To maximize the effectiveness of its scientific findings in addressing the global biodiversity crisis, the Leibniz Institute for Zoo and Wildlife Research (Leibniz-IZW) relies on close interaction with society, including the use of innovative multimedia tools. The platform "Keep Nature Alive" (www.keepnaturealive.de), which was recently spun off from the Leibniz-IZW, continues this path: "Keep Nature Alive" combines digital communication and crowdfunding and in this way aims to establish lively and committed communities for projects at the interface of science and environmental protection. In addition, the platform will be accompanied by communication science - as the first of its kind.

Illuminated Paris at night. Bats need to navigate through this mosaic of illuminated spaces and dark corridors.
Illuminated Paris at night. Bats need to navigate through this mosaic of illuminated spaces and dark corridors.

The artificial illumination of the night by lamps is considered a central achievement of civilisation with countless economic, social and cultural benefits for people. For many animals, however, artificial light poses a considerable challenge. Nocturnal and light-shy species are forced to move to dark areas or adjust their behaviour to the new nocturnal brightness. In a paper published in the journal “BioScience”, an international research team led by the Leibniz Institute for Zoo and Wildlife Research (Leibniz-IZW) provides an evidence-based overview of the effects of artificial light on European bat species. They find that especially those species that hunt insects in narrow spaces such as forests are very sensitive to artificial light. In contrast, bats hunting along forest edges or in open areas are somewhat more tolerant of artificial light. At roosts or drinking sites all species are distinctly light-shy.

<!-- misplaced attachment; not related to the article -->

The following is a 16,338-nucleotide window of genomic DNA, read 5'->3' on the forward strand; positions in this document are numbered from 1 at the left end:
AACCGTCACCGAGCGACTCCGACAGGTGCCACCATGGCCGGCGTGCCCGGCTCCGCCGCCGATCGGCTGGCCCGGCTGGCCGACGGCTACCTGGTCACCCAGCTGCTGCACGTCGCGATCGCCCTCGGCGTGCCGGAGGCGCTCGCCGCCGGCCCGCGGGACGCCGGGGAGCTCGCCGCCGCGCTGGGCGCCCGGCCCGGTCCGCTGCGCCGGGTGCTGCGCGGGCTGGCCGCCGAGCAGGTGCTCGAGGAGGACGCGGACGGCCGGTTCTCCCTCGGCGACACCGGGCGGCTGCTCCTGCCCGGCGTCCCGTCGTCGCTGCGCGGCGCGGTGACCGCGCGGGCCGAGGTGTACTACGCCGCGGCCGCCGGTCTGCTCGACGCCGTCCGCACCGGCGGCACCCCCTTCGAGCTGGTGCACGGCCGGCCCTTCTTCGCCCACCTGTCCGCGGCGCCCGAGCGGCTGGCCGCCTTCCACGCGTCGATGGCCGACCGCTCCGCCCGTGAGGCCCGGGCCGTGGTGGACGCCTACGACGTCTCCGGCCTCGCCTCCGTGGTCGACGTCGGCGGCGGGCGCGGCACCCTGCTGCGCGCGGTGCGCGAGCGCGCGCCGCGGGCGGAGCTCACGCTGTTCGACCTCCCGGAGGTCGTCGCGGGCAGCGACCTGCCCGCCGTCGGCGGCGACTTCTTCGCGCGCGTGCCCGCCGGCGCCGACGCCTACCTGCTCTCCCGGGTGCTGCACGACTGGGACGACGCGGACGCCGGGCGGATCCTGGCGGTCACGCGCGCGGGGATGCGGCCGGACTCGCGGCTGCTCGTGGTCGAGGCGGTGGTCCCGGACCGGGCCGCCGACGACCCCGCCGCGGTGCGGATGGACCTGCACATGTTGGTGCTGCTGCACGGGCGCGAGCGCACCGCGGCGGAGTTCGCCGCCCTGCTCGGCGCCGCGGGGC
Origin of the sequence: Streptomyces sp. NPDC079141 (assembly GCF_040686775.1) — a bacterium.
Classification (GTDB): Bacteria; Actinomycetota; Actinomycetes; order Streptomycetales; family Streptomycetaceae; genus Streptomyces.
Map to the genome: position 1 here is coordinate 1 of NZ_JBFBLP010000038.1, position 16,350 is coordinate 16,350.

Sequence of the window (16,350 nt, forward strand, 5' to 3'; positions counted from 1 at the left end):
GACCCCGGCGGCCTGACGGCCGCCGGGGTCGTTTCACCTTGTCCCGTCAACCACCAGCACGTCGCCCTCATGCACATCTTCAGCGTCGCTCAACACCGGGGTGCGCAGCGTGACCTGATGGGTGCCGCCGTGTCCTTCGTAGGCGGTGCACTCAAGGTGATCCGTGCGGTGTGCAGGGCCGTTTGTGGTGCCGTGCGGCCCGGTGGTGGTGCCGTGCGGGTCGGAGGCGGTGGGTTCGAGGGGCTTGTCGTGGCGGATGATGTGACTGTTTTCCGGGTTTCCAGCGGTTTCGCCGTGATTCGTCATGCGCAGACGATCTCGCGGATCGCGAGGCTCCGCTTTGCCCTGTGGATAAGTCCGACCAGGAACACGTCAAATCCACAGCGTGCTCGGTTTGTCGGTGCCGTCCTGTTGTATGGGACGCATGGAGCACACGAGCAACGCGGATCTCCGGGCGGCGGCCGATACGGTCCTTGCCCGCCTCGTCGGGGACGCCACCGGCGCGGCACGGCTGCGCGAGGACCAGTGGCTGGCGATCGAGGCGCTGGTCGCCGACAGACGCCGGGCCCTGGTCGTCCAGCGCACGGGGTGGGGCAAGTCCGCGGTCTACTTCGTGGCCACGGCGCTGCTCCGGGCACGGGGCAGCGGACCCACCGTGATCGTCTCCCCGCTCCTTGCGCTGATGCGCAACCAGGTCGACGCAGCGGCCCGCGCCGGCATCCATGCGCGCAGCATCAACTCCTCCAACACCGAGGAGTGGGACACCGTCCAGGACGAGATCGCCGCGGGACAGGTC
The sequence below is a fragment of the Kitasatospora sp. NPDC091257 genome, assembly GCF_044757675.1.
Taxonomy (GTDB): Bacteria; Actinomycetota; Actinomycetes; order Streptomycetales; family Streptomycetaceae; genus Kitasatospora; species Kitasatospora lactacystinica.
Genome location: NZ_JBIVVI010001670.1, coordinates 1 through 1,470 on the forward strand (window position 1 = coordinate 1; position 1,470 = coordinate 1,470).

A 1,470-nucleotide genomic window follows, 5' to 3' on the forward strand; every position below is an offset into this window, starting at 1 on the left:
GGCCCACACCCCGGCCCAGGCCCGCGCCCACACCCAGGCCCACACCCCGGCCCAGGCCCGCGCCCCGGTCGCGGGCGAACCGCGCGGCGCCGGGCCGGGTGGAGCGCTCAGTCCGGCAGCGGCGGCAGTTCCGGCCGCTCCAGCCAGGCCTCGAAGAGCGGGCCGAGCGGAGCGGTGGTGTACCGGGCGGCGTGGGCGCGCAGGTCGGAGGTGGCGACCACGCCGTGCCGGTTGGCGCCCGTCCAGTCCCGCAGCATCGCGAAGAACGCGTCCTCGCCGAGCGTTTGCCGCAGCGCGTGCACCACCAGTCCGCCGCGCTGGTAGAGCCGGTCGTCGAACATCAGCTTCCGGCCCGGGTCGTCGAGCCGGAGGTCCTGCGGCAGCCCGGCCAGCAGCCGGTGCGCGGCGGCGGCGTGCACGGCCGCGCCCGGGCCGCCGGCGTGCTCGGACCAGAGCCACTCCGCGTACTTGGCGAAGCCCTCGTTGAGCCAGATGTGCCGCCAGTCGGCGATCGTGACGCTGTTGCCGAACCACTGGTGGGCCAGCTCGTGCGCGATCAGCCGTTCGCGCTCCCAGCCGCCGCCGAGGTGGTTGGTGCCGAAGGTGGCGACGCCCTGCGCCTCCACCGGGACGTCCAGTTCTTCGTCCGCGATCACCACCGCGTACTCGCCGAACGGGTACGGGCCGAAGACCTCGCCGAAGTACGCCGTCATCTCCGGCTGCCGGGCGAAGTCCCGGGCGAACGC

Najin with project head Prof. Hildebrandt and keeper in Kenya (photo: BioRescue/Jan Zwilling)
Najin with project head Prof. Hildebrandt and keeper in Kenya (photo: BioRescue/Jan Zwilling)

While attempting to save the northern white rhinoceros from extinction through advanced assisted reproduction technologies, the scientists and conservationists of the BioRescue consortium place the highest value on respecting the life and welfare of the individual animals involved. In a special, in-depth ethical risk assessment, the team has reached the decision to retire the older of the two remaining females, 32-year-old Najin, as a donor of egg cells (oocytes). This leaves the ambitious programme with just one female that can provide oocytes, Najin’s daughter Fatu. Weighing up risks and opportunities for the individuals and the entire species rendered this decision without an alternative. This situation will further strengthen the need for stem cell associated techniques, which are also part of the BioRescue mission as well as long-term biobanking. Najin will remain an important part of the mission as an ambassador for her kind and by transferring social knowledge to future offspring.